The Hymns and Carols of Christmas

The End Of Christmas Nears

Source: William Hone, The Year Book of Daily Recreation and Information. London: Thomas Tegg, 1832. January 31.

Although in strictness, and according to ancient usage, the Christmas holidays, end with Twelfth-day, they are seldom over until the close of the month.

In “A Fireside Book,” there is a lively description of “Christmas at old Court,” the seat of a country gentleman, with specimens of old stories, and story telling. It is a handsome little volume, full of amenity and kind feeling, with snatches of gentle poetry, of which the following is a specimen, which may well conclude this merry-making month.

A CHRISTMAS SONG.

Come, help use to raise
Loud songs to the praise
Of good old English pleasures
To the Christmas cheer,
And the foaming beer,
And the buttery’s solid treasures ;—

To the stout sirloin,
And the rich spiced wine,
And the boar’s head grimly staring;
To the frumenty,
And the hot mince pie,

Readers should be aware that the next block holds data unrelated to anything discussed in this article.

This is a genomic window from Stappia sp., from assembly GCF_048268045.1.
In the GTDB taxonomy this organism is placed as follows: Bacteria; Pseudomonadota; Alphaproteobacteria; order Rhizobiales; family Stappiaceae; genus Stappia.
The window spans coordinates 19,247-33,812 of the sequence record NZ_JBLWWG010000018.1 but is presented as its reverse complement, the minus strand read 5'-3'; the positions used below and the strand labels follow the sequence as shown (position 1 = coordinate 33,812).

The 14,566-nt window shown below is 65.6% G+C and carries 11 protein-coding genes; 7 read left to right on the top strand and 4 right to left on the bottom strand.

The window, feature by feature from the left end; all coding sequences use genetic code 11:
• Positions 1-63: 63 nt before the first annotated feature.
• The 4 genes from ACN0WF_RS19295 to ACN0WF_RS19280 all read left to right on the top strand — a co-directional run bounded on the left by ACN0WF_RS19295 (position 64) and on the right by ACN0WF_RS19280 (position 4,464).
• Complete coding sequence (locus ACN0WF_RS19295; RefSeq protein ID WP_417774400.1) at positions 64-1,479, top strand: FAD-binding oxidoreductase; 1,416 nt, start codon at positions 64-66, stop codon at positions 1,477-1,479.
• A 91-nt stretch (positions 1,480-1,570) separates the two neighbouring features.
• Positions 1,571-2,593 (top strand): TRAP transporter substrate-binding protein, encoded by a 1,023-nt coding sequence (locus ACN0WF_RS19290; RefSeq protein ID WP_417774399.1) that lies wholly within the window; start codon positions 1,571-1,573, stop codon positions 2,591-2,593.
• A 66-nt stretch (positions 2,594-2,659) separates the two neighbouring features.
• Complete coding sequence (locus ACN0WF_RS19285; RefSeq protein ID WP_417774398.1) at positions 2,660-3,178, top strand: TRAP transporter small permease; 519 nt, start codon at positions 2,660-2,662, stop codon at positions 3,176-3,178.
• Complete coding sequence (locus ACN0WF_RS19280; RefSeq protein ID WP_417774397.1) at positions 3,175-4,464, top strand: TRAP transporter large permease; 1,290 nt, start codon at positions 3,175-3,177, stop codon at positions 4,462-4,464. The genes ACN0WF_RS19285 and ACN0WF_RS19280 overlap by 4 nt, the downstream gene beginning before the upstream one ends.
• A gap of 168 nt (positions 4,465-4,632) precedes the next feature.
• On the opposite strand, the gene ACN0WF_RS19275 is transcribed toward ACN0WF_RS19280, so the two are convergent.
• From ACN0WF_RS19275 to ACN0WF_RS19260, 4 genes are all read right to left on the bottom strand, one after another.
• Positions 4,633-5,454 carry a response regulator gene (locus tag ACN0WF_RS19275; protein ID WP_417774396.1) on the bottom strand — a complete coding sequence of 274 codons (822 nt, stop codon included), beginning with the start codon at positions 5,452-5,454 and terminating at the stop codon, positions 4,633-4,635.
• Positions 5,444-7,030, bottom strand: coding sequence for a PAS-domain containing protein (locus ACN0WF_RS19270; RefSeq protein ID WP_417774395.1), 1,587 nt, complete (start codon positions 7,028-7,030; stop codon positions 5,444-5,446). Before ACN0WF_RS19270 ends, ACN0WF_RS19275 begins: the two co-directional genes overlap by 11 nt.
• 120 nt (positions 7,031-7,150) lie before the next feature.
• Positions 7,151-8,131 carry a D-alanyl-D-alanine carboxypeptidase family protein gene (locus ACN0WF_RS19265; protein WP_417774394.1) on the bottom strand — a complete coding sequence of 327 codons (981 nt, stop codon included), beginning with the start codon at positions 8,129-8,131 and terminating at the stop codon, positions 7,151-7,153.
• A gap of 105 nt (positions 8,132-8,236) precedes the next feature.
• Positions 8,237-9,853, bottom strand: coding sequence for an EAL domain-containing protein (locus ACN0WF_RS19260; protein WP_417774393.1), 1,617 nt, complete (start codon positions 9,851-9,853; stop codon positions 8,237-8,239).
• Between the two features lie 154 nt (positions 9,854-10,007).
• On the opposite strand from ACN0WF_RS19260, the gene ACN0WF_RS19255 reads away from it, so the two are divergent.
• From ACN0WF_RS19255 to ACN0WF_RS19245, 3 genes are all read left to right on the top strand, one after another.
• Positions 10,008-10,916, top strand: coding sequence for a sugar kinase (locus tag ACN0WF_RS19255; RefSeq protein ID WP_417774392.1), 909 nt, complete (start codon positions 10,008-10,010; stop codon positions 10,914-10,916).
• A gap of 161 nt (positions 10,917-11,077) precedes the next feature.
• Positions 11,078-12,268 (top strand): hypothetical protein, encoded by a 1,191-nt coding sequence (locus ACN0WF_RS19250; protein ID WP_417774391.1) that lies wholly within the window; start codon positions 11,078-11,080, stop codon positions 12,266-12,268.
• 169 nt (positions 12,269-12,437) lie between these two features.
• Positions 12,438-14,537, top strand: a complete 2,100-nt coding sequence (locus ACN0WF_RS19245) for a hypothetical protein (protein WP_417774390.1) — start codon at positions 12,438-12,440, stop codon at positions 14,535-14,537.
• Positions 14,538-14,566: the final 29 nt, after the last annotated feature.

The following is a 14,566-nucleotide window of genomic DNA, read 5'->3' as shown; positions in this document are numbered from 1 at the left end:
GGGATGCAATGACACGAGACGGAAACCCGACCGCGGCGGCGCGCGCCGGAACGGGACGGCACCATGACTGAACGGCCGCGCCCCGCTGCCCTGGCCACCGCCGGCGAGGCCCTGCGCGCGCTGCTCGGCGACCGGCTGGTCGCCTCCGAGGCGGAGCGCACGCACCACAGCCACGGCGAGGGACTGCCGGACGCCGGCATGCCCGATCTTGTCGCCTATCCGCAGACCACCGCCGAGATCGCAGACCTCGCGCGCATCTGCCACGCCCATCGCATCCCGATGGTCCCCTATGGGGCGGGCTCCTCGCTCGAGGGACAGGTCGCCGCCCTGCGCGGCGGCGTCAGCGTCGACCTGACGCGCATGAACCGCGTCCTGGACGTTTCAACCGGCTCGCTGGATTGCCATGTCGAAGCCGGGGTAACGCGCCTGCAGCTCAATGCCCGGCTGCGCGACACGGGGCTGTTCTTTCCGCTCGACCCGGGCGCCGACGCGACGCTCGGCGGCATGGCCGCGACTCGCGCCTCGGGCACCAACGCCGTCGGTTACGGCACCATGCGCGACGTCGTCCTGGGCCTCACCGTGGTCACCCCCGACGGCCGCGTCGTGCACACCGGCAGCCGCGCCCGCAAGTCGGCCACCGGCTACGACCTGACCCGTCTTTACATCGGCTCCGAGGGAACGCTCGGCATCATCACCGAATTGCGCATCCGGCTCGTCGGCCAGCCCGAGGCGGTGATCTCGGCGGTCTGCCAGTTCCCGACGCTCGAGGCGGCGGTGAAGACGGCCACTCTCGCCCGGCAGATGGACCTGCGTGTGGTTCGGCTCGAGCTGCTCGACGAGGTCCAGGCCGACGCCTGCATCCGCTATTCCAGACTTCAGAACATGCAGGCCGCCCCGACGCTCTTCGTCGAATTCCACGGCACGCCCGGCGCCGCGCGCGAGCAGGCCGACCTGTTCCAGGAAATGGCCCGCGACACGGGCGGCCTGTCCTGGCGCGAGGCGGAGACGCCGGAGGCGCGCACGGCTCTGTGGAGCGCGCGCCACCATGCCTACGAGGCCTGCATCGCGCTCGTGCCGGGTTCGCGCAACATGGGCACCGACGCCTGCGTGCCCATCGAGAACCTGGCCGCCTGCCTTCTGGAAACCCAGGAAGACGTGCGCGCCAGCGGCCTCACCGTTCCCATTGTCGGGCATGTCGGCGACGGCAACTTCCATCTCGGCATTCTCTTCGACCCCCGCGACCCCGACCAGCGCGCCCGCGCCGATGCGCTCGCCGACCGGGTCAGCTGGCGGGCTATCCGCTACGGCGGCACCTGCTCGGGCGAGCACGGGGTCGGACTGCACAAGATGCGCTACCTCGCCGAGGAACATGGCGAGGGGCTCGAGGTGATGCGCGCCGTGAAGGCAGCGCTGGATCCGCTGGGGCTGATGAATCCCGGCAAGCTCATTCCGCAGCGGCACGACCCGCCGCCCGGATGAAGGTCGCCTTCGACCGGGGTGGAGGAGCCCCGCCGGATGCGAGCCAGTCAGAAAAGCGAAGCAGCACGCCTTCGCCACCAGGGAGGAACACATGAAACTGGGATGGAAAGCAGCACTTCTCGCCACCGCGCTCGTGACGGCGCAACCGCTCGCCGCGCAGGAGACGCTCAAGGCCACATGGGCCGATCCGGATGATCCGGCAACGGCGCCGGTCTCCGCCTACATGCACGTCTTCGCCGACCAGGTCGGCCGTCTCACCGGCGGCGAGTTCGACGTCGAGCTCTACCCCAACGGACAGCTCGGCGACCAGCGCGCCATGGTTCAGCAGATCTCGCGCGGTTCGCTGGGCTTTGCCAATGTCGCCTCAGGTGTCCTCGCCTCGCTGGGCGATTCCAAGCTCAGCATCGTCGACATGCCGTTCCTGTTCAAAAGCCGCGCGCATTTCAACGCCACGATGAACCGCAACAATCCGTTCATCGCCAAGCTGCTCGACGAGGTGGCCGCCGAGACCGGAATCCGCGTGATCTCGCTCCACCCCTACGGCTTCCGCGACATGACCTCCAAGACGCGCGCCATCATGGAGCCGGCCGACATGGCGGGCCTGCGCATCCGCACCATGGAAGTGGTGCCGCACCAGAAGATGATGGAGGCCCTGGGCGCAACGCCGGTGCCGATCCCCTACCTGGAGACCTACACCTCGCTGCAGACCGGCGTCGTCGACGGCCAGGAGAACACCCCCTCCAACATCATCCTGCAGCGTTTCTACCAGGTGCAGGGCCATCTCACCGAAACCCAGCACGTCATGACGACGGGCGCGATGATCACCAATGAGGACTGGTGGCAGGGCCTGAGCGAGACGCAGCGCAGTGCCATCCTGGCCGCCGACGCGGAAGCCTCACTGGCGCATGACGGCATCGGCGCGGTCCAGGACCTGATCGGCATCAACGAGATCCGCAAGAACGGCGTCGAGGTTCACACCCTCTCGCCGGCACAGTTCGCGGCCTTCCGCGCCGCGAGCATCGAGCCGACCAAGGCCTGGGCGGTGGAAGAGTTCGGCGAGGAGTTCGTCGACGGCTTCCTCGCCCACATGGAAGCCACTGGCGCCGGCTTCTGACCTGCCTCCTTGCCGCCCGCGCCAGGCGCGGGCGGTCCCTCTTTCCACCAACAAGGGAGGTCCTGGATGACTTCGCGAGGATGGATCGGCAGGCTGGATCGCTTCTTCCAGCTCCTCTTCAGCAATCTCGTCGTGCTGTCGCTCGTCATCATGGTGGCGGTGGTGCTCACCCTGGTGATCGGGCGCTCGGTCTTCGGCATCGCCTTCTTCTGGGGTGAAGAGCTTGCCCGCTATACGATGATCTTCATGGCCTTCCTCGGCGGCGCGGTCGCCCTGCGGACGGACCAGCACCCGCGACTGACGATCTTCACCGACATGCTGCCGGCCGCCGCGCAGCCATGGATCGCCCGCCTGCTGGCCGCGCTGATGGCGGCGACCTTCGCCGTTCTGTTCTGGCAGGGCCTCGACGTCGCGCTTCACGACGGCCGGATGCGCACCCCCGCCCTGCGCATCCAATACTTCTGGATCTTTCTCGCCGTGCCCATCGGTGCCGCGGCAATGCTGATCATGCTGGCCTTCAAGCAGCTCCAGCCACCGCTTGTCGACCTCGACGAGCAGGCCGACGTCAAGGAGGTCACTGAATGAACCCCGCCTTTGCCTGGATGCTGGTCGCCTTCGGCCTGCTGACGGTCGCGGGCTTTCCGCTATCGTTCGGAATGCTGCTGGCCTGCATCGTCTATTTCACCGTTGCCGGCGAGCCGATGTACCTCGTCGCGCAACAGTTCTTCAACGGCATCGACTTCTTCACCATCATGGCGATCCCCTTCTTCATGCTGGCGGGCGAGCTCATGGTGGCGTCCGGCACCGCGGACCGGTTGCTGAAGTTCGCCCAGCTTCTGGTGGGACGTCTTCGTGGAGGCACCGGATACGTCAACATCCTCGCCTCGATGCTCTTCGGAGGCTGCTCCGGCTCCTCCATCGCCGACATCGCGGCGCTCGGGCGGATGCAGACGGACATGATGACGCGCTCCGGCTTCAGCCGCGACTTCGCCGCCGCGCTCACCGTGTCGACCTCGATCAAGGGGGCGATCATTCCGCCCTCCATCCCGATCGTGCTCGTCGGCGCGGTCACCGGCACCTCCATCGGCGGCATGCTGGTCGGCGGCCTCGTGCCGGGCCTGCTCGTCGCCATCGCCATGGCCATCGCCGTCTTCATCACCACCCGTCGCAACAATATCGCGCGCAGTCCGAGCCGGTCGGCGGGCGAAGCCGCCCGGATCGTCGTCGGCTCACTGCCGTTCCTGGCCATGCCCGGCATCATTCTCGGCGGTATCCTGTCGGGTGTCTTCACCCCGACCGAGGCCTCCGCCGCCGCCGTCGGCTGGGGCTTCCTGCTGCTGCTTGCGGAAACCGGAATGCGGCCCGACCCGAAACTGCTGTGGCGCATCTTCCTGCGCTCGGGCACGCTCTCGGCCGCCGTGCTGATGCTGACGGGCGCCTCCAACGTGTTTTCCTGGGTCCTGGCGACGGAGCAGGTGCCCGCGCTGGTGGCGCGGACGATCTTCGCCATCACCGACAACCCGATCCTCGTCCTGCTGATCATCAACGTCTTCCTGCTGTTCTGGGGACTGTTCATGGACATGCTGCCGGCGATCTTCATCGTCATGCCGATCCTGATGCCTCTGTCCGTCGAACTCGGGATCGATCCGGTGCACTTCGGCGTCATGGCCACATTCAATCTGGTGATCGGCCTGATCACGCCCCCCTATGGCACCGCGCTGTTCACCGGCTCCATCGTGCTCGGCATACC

Which all folks were for sharing ;—

To the holly and bay,
In their green array,
Spread over the walls and dishes;
To the swinging sup
Of the wassail cup,
With its toasted healths and wishes ;—~

To the honest bliss
Of the hearty kiss,
Where the mistletoe was swinging
When the berry white
Was claimed by right,
On the pale green branches clinging ;—

When the warm blush came
From a guiltless shame,
And the lips, so bold in stealing, had never broke
The vows they spoke,
Of truth and manly feeling ;—

To the story told’
By the gossip old,
O’er the embers dimly glowing,
While the pattering sleet
On the casement beat,
And the blast was hoarsely blowing ;—

To to the tuneful wait
At the mansion gate,
Or the glad, sweet voices blending,
When the carol rose,
At the midnight’s close,
To the sleeper’s ear ascending;—

To all pleasant ways,
In those ancient days,
When the good folks knew their station
When God was fear’d,
And the king revered,
By the hearts of a grateful nation ; —

When a father’s will
Was sacred still,
As a law, by his children heeded;
And none could brook
The mild sweet look,
When a mother gently pleaded ;—

When the jest profane
Of the light and vain
With a smile was never greeted
And each smooth pretence,
By plain good sense,
With its true desert was treated.

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